‘Ah, those days … for many years afterwards their happiness haunted me. Sometimes listening to music, I drift back and nothing has changed. The long end of summer. Day after day of warm weather, voices calling as night came on and lighted windows pricked the darkness and, at day-break, the murmur of corn and the warm smell of fields ripe for harvest. And being young.
As an old man Tom Birkin is looking back to the summer of 1920 when he was asked to uncover a huge medieval wall-painting in the village church of Oxgodby in Yorkshire. J L Carr’s A Month in the Country is a beautifully written little book of just 85 pages, set in the aftermath of World War I. Tom, his ‘nerves shot to pieces, wife gone, dead broke‘, is still suffering from shell shock after the battle of Passchendaele. Living in the church bell tower, he begins to uncover the painting, excited and engrossed in his work.
Another war veteran, Charles Moon is also in Oxgodby, an archaeologist, camping in a meadow next to the church, whilst he looks for a lost 14th century grave. There are also two more people who are relatively new to the village – the vicar and his beautiful wife, Arthur and Alice Keach. Tom and Moon decide their marriage is an ‘outrage’ and Tom finds her enchanting – reminding him of Botticelli’s Primavera.
I loved this quiet novel, in which not a lot happens and yet so much happens as Tom describes the events of that summer – his relationships with the local people as well as with Moon and Arthur and Alice Keach. There’s the unforgettable Sunday School outing and a visit to Ripon with the Wesleyans looking for an American organ to replace the harmonium in their chapel. It’s during this visit Tom learns more about Moon.
I loved the detail of the wall-painting – the original methods of painting, the colours, the people in the painting. It’s a masterpiece, a Doom, a Christ in Judgement painting. Tom wonders about the original artist, the nameless man and why the painting had been covered and as he uncovers more of the painting thinks that he has lived with a great artist and had shared with the unknown man the ‘great spread of colour’ and feels ‘the old tingling excitement’.
But above all it is the writing that I loved the most – words that took me back in time to that glorious summer in Oxgodby. At the end Tom looks back at that summer with nostalgia for the things that have disappeared, contemplating that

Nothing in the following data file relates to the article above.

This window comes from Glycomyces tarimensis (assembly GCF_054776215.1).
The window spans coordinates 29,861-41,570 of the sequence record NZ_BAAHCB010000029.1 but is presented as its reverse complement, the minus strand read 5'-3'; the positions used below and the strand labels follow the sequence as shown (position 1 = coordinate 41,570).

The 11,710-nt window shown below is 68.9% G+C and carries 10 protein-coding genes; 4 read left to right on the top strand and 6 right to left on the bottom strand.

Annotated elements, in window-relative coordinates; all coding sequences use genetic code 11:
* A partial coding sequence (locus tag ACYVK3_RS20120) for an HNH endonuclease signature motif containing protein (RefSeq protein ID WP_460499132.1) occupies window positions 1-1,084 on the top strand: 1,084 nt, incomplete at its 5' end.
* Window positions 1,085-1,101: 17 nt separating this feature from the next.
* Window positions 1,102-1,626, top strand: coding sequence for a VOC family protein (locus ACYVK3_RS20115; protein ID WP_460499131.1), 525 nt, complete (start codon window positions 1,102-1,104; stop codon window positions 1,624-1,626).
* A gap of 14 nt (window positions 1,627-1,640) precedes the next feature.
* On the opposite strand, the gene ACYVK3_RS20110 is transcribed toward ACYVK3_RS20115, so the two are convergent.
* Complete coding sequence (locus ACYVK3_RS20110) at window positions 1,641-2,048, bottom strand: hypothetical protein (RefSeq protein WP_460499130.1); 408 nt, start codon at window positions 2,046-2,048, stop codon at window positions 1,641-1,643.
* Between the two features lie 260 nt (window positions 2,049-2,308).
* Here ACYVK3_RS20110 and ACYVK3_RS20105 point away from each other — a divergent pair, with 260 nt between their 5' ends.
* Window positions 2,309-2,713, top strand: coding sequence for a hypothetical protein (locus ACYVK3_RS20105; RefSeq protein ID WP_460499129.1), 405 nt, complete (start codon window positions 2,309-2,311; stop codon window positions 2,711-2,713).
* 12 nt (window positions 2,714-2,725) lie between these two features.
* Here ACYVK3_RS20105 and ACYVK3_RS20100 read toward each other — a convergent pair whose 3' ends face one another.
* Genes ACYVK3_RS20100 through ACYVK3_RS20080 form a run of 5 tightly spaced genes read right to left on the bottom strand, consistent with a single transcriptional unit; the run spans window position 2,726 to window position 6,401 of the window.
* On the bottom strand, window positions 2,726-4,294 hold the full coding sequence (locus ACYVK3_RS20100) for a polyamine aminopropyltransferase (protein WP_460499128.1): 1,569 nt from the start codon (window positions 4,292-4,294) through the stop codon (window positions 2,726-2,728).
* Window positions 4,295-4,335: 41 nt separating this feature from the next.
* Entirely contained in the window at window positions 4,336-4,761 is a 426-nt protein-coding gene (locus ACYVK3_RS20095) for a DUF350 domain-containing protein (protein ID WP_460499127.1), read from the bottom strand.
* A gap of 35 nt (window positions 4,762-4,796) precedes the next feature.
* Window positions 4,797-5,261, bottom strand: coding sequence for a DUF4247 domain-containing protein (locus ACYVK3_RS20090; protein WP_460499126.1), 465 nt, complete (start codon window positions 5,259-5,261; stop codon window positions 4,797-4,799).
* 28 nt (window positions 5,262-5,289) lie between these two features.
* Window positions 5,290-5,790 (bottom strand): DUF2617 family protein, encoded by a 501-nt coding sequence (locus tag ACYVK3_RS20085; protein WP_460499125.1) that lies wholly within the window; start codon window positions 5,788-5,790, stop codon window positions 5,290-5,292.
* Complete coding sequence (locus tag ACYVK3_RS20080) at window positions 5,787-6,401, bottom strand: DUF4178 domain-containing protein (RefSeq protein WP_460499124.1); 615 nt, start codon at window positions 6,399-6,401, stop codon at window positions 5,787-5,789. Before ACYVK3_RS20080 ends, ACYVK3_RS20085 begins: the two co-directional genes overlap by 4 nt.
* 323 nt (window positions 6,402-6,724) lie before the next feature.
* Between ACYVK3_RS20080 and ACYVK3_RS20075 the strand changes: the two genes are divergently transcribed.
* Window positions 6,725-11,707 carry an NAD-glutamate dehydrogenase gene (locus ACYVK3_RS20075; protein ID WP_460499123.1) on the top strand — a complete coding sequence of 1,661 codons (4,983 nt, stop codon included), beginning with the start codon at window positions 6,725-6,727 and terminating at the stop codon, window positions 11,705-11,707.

We can ask and ask but we can’t have again what once seemed ours for ever – the way things looked, that church alone in the fields, a bed on a belfry floor, a remembered voice, the touch of a hand, a loved face. They’ve gone and you can only wait for the pain to pass.
I wanted to read A Month in the Country because years ago I’d watched a TV adaptation of the book and loved it. So after I finished reading it I thought I’d look for the film and watch it again. But the film was lost for years and the only available copies now are rare and expensive. So, I won’t be watching it and thinking about it I realise that it would be a mistake to watch it – as I enjoyed the book so much. But it would be good to see the wall-painting …
Reading challenges: Mount TBR Reading Challenge and maybe What’s In a Name? in the ‘Month of the Year’ category if I don’t read a book naming a month of the year!
10 thoughts on “A Month in the Country by J L Carr”
Oooh, this looks familiar – you are using the same WordPress theme as me, for an instant I thought I was writing on my own blog instead of reading yours!
This sounds like a nice change of pace, a gentle rather than a showy read.
I was tired of my old theme, Marina and I think this one is much clearer to read.
The book is a gentle read and it gave me plenty to think about.
I liked the cover when you posted it last week but it sounds even better here than I thought it would. Adding it to my list. I guess at only 85 pages the adaptation was very faithful!
Charlie as it was so long ago that I saw the adaptation I don’t know – but I suspect it was as I remember that it gave me the same feeling that this is something good as did the book.
This is one of my favourite novels both for the theme and the language. There is a movie adaptation with Kenneth Branagh as Charles Moon. It dates of the beginning of the 1980s. We have it as a tape to be read in a tape recorder. Is this what you remember?
Camille is the tape sound only? I can’t remember who was in it, but from other reports it had Colin Firth as Birkin and Branagh as Moon.
This sounds very evocative, Margaret. One of those books that just quietly takes you along. I’m very glad you enjoyed it.
Oh, it is Margot – a beautiful book that I’ll re-read!
I haven’t heard of this before but I really like books that involve archaeology and you make it sound charming. A hidden gem!
I read this when it first came out. It was shortlisted for the Booker and that year penguin decided to make all the short list available as paperbacks in time to read them before the decision was made. Would that some one would do that now! I loved it as well and I keep including it on the list of possibles for the Summer School. However, so far it hasn’t come to the top of the pile. Very soon I am going to have to re-read it off my own bat.
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